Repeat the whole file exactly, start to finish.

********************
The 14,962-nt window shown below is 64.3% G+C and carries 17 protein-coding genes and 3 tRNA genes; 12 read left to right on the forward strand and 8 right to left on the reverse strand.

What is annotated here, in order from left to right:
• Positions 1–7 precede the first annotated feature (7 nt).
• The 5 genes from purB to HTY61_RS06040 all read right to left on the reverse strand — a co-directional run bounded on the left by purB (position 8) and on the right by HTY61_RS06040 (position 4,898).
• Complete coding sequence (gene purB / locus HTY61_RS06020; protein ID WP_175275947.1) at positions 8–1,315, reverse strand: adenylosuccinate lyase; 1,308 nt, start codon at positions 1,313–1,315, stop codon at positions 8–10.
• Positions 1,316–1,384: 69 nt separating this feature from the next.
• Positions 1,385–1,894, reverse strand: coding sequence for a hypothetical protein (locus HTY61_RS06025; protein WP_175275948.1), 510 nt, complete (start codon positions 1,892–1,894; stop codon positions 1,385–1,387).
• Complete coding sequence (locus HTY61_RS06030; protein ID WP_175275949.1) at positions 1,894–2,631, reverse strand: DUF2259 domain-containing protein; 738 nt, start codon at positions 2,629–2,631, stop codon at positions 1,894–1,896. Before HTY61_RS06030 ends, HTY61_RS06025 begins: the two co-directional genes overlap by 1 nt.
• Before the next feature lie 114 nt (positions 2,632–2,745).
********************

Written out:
The 14,962-nt window shown below is 64.3% G+C and carries 17 protein-coding genes and 3 tRNA genes; 12 read left to right on the forward strand and 8 right to left on the reverse strand.

What is annotated here, in order from left to right:
• Positions 1–7 precede the first annotated feature (7 nt).
• The 5 genes from purB to HTY61_RS06040 all read right to left on the reverse strand — a co-directional run bounded on the left by purB (position 8) and on the right by HTY61_RS06040 (position 4,898).
• Complete coding sequence (gene purB / locus HTY61_RS06020; protein ID WP_175275947.1) at positions 8–1,315, reverse strand: adenylosuccinate lyase; 1,308 nt, start codon at positions 1,313–1,315, stop codon at positions 8–10.
• Positions 1,316–1,384: 69 nt separating this feature from the next.
• Positions 1,385–1,894, reverse strand: coding sequence for a hypothetical protein (locus HTY61_RS06025; protein WP_175275948.1), 510 nt, complete (start codon positions 1,892–1,894; stop codon positions 1,385–1,387).
• Complete coding sequence (locus HTY61_RS06030; protein ID WP_175275949.1) at positions 1,894–2,631, reverse strand: DUF2259 domain-containing protein; 738 nt, start codon at positions 2,629–2,631, stop codon at positions 1,894–1,896. Before HTY61_RS06030 ends, HTY61_RS06025 begins: the two co-directional genes overlap by 1 nt.
• Before the next feature lie 114 nt (positions 2,632–2,745).